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Technology is a huge part of the twenty-first century art room. It’s an amazing asset but also brings some big challenges. In a TAB classroom, it’s almost impossible to continuously monitor technology usage with all of the other processes going on. It can be difficult to find a way to use technology while keeping students safe and preserving the autonomous spirit of the classroom. However, it can be done! And while it does take some set up, the results will be worth it.
Setting up a technology center in your classroom takes some special consideration. Here are three ideas to help get you started.
Before offering technology, such as iPads, in a choice-based space, it’s important to set extremely clear expectations and consequences. Frame the center as a privilege that needs to be taken care of.
Splashes and spills are regular occurrences in the art room. Make sure your students know exactly how to keep the devices safe. Create an anchor chart to remind students of the rules.
For example, an anchor chart for an iPad station might have the following:
As much as we try and police it, we have to face the facts. Kids have access to the big bad Internet twenty-four hours a day. Therefore, we need to teach kids how to be responsible users and set clear expectations for tech usage in the classroom.
Here are two basic guidelines to share with your students:
Make sure both positive and negative consequences are crystal clear for students.
Here are some suggestions:
It’s a good idea to connect with your technology specialist to ask for help and ideas. You may even be able to use school-wide common language or consequences to keep things clear for your kids!
Once your expectations are clearly stated and displayed, then comes the fun part. If you’re new to using tech in the classroom, you might want to start small. Download a few apps and test them out with some of your classes. Easing in allows your students to show you what works best for them. Pretty soon, your tech savvy kids will likely be showing you cool new apps for the art room! Here are four specific ways to use your new station.
Keeping track of student artwork is important in all classrooms. Accountability can be especially tricky in a TAB room where students are making artwork in a variety of different mediums at all different paces.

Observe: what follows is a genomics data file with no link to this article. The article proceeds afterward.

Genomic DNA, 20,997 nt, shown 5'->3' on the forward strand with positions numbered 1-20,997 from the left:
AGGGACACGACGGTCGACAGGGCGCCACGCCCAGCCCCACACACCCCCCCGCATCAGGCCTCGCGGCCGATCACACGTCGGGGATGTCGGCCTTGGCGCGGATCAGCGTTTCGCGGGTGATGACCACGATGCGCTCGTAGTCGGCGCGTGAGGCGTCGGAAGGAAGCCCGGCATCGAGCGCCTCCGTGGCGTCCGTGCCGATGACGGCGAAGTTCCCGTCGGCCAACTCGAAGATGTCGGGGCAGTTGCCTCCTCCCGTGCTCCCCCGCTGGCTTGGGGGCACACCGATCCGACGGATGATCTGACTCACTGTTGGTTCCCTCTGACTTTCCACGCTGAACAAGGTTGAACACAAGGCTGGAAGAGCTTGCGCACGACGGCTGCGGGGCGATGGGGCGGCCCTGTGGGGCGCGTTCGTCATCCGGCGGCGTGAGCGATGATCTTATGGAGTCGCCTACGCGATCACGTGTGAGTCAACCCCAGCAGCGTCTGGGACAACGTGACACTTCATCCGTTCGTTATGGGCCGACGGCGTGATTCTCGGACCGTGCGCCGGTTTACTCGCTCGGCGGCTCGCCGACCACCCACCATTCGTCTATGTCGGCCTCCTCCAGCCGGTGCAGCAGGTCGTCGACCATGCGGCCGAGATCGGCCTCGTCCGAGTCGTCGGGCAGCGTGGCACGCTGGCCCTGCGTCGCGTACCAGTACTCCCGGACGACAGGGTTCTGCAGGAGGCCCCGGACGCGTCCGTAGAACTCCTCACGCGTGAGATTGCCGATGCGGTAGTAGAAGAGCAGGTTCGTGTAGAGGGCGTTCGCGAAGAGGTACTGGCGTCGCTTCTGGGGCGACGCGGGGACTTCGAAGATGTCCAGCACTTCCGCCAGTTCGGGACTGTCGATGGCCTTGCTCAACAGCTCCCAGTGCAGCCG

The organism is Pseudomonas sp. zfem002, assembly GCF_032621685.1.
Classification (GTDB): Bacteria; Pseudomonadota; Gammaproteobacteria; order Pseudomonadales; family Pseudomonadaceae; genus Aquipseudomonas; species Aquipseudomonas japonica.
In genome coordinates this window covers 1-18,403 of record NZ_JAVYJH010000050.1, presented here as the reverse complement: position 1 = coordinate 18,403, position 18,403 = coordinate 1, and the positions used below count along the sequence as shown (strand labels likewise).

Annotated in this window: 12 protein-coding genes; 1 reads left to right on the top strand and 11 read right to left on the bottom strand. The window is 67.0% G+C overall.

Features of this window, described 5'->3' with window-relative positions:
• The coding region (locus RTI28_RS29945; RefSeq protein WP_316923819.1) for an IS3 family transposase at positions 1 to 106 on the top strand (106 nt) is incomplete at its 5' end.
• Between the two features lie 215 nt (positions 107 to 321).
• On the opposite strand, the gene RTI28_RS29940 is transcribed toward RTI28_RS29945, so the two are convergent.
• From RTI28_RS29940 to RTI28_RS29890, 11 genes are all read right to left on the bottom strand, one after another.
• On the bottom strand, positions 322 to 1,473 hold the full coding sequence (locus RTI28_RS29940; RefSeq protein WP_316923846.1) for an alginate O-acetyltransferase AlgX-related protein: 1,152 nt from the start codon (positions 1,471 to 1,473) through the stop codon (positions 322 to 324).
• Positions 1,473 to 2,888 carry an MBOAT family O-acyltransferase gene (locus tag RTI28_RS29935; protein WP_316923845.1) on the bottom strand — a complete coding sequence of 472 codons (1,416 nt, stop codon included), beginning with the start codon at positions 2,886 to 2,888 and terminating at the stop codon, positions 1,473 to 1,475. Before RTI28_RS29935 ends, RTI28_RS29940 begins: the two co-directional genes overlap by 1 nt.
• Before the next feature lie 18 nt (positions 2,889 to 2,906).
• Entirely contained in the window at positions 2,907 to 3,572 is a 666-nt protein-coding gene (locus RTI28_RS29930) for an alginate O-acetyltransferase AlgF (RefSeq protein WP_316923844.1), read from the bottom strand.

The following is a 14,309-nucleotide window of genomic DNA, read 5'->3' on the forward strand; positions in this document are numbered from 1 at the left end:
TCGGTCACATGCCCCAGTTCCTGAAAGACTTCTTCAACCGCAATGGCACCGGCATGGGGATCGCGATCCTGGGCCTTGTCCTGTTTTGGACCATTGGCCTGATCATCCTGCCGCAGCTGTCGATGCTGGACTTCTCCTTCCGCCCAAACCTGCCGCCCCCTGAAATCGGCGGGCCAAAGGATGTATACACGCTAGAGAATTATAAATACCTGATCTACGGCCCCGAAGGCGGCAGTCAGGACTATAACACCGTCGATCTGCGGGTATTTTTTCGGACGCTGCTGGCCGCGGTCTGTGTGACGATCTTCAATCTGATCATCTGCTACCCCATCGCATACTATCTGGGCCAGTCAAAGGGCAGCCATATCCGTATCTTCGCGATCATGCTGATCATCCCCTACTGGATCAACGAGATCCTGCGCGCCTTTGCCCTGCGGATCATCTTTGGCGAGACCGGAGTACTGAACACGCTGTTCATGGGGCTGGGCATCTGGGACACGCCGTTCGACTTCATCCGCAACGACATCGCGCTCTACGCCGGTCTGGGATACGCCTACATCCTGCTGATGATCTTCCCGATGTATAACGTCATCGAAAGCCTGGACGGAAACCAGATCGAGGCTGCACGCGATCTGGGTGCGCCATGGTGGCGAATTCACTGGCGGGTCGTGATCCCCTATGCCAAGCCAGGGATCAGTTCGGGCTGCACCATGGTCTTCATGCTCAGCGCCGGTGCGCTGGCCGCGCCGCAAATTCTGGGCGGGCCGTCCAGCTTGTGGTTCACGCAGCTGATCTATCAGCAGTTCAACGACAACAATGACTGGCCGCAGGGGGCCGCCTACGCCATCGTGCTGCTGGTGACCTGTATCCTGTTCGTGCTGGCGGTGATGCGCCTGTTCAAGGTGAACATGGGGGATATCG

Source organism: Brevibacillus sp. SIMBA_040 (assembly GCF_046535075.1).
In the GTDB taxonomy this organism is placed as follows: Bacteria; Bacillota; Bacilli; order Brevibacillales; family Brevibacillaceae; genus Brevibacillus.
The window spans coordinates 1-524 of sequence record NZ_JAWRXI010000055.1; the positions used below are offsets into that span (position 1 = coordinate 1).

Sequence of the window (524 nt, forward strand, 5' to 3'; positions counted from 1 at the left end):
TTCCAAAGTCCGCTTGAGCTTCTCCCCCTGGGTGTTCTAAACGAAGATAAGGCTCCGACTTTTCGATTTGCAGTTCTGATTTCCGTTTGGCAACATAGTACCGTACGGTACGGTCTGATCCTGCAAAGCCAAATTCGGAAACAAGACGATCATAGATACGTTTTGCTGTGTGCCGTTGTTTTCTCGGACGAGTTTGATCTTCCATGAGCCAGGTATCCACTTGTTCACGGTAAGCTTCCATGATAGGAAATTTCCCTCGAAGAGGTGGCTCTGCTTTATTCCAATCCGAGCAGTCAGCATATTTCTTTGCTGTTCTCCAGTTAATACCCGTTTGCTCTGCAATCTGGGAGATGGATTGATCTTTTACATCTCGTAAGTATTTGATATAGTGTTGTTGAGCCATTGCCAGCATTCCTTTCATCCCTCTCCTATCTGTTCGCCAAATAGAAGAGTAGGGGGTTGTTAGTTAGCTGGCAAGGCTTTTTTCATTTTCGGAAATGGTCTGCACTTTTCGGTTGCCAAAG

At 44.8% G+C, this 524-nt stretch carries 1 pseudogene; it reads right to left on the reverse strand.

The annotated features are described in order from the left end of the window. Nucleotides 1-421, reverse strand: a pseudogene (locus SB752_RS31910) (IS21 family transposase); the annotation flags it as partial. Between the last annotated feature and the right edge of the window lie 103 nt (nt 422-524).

Using technology to document artwork really helps with that accountability piece. iPads specifically offer tons of amazing apps to store artwork digitally. Google Classroom, Seesaw, and Artsonia are all great choices. Teaching students to upload their own work allows them to share their work and artist statements with the world. Plus, after it’s uploaded, you can send original artwork home to cut down on clutter while still having the ability to keep track of work for grading.
The Internet is the world’s largest visual resource library! No longer will you need a printer or vast array of physical visual resources to accommodate your students’ diverse interests. Students with access to technology develop more confidence in their researching abilities. In my room, I hear students say things like, “I think I can find out,” way more oftan than, “I don’t know how.”
Sometimes students are the best inventors! I once set up a Claymation station with polymer clay only to have students adapt the process to include all stations.
Pretty soon my kids were documenting their drawing and collage processes, using sculptures as characters in their animations, and creating full-length features with Star Wars Origami. Technology doesn’t have to be self-contained! It can enhance traditional artmaking experiences.
If your school allows access to YouTube or other online video resources, students with tech devices can easily access flipped instructional videos created by you or other art teachers.
You can also create online anchor charts with step-by-step instructions, links to visual resources, and art history scavenger hunts right on your classroom website.
Although nerve-wracking, incorporating technology into your classroom can be hugely successful. With such a powerful motivator, students will rise to the challenge of taking responsibility!
How do you incorporate technology into your classroom?
Do you have any favorite apps or programs to share?
Magazine articles and podcasts are opinions of professional education contributors and do not necessarily represent the position of the Art of Education University (AOEU) or its academic offerings. Contributors use terms in the way they are most often talked about in the scope of their educational experiences.